Fitness Magazine

How to Stay Safe While Practicing Yoga, Version 2

By Ninazolotow @Yoga4HealthyAge
by Nina

How to Stay Safe While Practicing Yoga, Version 2

Inquietude by Eugene Grasset

Although we can’t guarantee you’ll never hurt yourself while doing yoga (no physical activity is risk free—I mean, you could hurt yourself walking your dog, taking care of your garden, or even just sitting at your desk), there are some common sense approaches you can take that will greatly reduce your chances of injuring yourself. And as you’ll see when you read through these guidelines, taking these approaches will also enable you to practice your yoga asanas mindfully—paying attention to pain levels, breath, energy levels, motivations for doing poses or not doing them—which is one of the points of the asana practice.

So we recommend that you use the following guidelines to keep practice yoga wisely at home or in class. And we recommend that if you’re a yoga teacher you share these guidelines with and encourage your students to follow them to keep your class safe.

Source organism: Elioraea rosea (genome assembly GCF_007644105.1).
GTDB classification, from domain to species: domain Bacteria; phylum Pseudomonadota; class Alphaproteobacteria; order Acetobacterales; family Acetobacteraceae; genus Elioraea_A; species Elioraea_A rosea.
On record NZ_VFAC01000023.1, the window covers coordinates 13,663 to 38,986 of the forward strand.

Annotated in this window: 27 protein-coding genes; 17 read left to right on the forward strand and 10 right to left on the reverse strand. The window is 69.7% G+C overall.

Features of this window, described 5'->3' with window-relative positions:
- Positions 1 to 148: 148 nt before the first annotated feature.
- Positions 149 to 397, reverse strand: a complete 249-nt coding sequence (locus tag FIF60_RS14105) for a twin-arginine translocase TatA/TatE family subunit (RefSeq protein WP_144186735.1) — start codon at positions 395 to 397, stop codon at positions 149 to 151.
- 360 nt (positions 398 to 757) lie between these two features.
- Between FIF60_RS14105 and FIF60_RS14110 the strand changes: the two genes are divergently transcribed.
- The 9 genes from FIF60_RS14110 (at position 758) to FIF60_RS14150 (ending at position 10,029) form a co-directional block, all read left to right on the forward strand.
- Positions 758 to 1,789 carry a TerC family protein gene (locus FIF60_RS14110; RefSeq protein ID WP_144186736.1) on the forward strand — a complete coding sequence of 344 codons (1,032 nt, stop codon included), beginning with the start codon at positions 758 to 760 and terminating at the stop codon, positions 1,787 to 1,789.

Although I, Nina, originally created this list of guidelines, with input from Shari, I've since updated it with feedback from Baxter. So now this list represents the collective wisdom from an MD, a physical therapist, and a long-time, older practitioner, all of whom practice as well as teach yoga.1. Inform your teacher. If you’re in a class, tell your teacher about any injuries, illness, conditions or problems that might affect your ability to certain poses or put you at risk so your teacher can help you figure out what you should not be doing and give you alternatives. See What Your Yoga Teacher Really Wants to Know for information about the kinds of information to share with your teacher.2. Pay attention to pain. Learn to tell the difference between sensations that are potentially good for you, such as the healthy stretch of a tight muscle, and those that are potentially injurious to you, such as over-stretching a tendon or ligament, or compressing structures to the point of injury. And if you catch yourself moving into a sensation that feels dangerous or that you are concerned about, try backing out a bit, perhaps by letting go of a stretch or by using a prop. If you can’t back out for some reason, come out of the pose and rest (see below). See Tensions versus Compression for information on the difference between a healthy sensation and a potentially dangerous one. And, keep in mind that, as Baxter says, the closer pain is to a joint, the greater the potential is for a problem. 3. Listen to your breath. Although your breath may come more quickly in demanding poses such as backbends or long-held standing poses, gasping for breath indicates you’re over-stressing yourself, so see if you can back out of the pose a bit, possibly by using a prop. If you can’t back out for some reason or if doing that doesn’t help you catch your breath, come out of the pose and rest (see below). Also, as you practice, notice if you are holding your breath because this a possible sign you are becoming a bit fearful or anxious, or reacting to pain. If you find you are holding your breath, consciously relax your breathing and try to avoid holding it. 4. Rest if you need to. If you feel you’ve reached our limit with your time in a pose, no matter what the rest of the class is doing, come out and take a rest. Likewise, if you are suddenly sweating much more than normal, this may also be a sign that you’re over-stressing yourself, and you should take the same precautions. See Resting Between Poses for information about ways to rest. And if you feel like you just can’t finish the rest of a class, either let the teacher know so they can give you a resting pose to finish with or just lie down in a comfortable Relaxation pose (Savasana) Don’t just leave in the middle of a practice, without cooling down.5. Stay balanced. If you are weak or have trouble with balance, use props, such as a chair or the wall, to stabilize yourself so you don’t fall over and can practice with confidence. You can practice with your back to a wall, with one foot on the wall in standing poses, or with a hand on the wall in certain poses. If you know you have problems with balance, come to class early and stake out a place next to the wall so the wall will always there when you need it.6. Use props. Even if you have not been specially instructed to use a prop and you know that it is important for your safety (to keep you from over-stretching or falling or to use as padding for sensitive areas), go ahead and use it. And if you know you typically need a certain prop, such as a block or blanket, have one ready at your side before class starts. (If your teacher disapproves, consider finding a new teacher—see Cheating at Yoga?)7. Resist peer pressure. If your class is doing a pose that you feel is beyond your capabilities or that you just aren’t ready for, just don’t do it. Ask your teacher for an alternative or take a resting pose. Or, you can just watch the others do the pose, and learn through observation. If you find your class is consistently too challenging for you, lookof another a class that fits your level of ability, such as an eight-week introductory series for beginners or a class that is designed specifically for older students. 8. Only do inverted poses if they’re okay for you. Inverted poses are contraindicated for people who have uncontrolled high blood pressure or who are having eye problems, such as glaucoma or detached retina (see Friday Q&A: Cautions for Inversions for other situations in which you might want to avoid inversions). And if you are having neck problems, refrain from Headstand and Shoulderstand, please. If you have no contraindications and want to learn inversions, start by finding a special class, series, or workshop that is designed to introduce you to step by step to the inverted poses, so you can learn to practice these poses safely, under the careful guidance of an experienced teacher.9. Talk to Your Doctor. If you have had a surgery, or if you have a medical condition or an injury, explicitly ask your doctor or physical therapist which physical actions are safe for you and which are not. Don’t wait for the medical professional to tell you! Some doctors in particular (no offense, Baxter) often don’t even consider that you might be going upside down or twisting yourself like a pretzel, so you have to be sure to ask: Can I go upside down? Can I round my spine? Can I twist my spine? Can I cross my legs? Can I put pressure on this or that part of my body? And if you get no for an answer to any of those questions, be sensible, and follow the doctor’s recommendations.Subscribe to Yoga for Healthy Aging by Email ° Follow Yoga for Healthy Aging on Facebook ° Join this site with Google Friend Connect